Education Effective for Pain Relief
As I have mentioned in previous posts, chronic pain - whether of the pelvis or another area of the body - is multidimensional and complex. Learning about your condition, your body, and your available tools to recover is an essential element to navigating that maze and managing your pain. That is why I place such a high emphasis on client education and teaching self care techniques for my massage clients.
Health education consists of two parts to be effective. The first part is demystifying your condition. Usually the healthcare provider who makes the diagnosis will cover that part. Feel confident that you can ask your doctor, chiro, specialist, whomever you are speaking with to go in as much depth as you need, in as simple or as technical a language you need to feel comfortable understanding your health state.
For idiopathic conditions, or conditions with no known cause, learning the pain science can often be just as helpful. Any health practitioner you see should be able to work with you here. Anxiety can lead to catastrophic thinking which has been shown to increase pain levels. When pain persists for weeks, months, or years without explanation, being able to grasp something about what’s going on can help keep your mind from creating worst case scenarios which could exaggerate the pain. (Please note, I am not saying the pain is all in your head, but rather your mental state can affect how much pain you feel!) Basically, having an understanding of how your body processes pain even if you are uncertain why the pain exists can be extremely helpful to decrease anxiety and therefore reduce pain. The second part of effective pain relief education is learning pain management skills. Learning these tools and implementing them are necessary for regaining the sense of control that might be diminished or lost by a condition that seems to have a mind of its own. Grounding, meditation, supportive wear, stretches, journaling, exercises, visualizations, posture retraining, movement reeducation, self massage techniques, and other practices are tangible pieces of pain self management that can be super useful in working through a flare. What’s more, using these skills consistently can help retrain your nervous system, leading to a faster rate of improvement by promoting change in between sessions with a professional.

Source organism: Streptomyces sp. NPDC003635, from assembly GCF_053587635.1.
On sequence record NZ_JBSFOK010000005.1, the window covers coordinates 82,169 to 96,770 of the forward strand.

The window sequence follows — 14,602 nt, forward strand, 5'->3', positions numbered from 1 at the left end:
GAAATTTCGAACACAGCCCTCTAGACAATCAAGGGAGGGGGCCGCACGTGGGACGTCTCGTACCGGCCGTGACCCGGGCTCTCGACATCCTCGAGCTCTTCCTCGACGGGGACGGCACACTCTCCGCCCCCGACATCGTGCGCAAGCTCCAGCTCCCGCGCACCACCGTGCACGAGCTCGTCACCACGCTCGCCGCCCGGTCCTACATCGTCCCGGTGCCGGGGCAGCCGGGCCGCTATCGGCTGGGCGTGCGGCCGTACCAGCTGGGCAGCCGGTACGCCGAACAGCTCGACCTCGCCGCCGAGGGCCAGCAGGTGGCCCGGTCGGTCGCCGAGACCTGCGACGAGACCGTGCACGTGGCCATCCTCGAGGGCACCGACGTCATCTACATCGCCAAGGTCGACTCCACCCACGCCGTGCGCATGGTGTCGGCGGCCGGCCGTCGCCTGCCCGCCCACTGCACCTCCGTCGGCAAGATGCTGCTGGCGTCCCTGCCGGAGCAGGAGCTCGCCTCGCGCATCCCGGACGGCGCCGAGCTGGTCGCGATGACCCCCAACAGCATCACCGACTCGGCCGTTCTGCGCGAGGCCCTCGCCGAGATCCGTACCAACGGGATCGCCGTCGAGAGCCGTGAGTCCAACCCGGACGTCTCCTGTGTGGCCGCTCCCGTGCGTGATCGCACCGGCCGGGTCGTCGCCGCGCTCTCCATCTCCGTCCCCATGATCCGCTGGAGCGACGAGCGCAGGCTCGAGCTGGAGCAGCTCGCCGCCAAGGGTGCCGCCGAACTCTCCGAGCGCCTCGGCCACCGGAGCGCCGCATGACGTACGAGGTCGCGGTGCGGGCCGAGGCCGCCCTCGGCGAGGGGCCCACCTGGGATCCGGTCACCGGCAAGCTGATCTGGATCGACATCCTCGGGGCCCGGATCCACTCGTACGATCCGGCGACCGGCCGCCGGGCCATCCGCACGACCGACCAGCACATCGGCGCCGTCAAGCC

Massage is a valuable piece to pain freedom. It is a wonderful therapy to get you back to your life. But you use your body daily, and as wonderful as it would be, you are probably not getting a professional massage every day. Home care tools augment in office therapy, giving you a sense of control and speeding your recovery through continued neuromuscular reeducation reinforcement. Use them wisely and often to tackle your pain! What are some self care tools you use every day? When did you learn them? How have they helped? Let me know in the comments!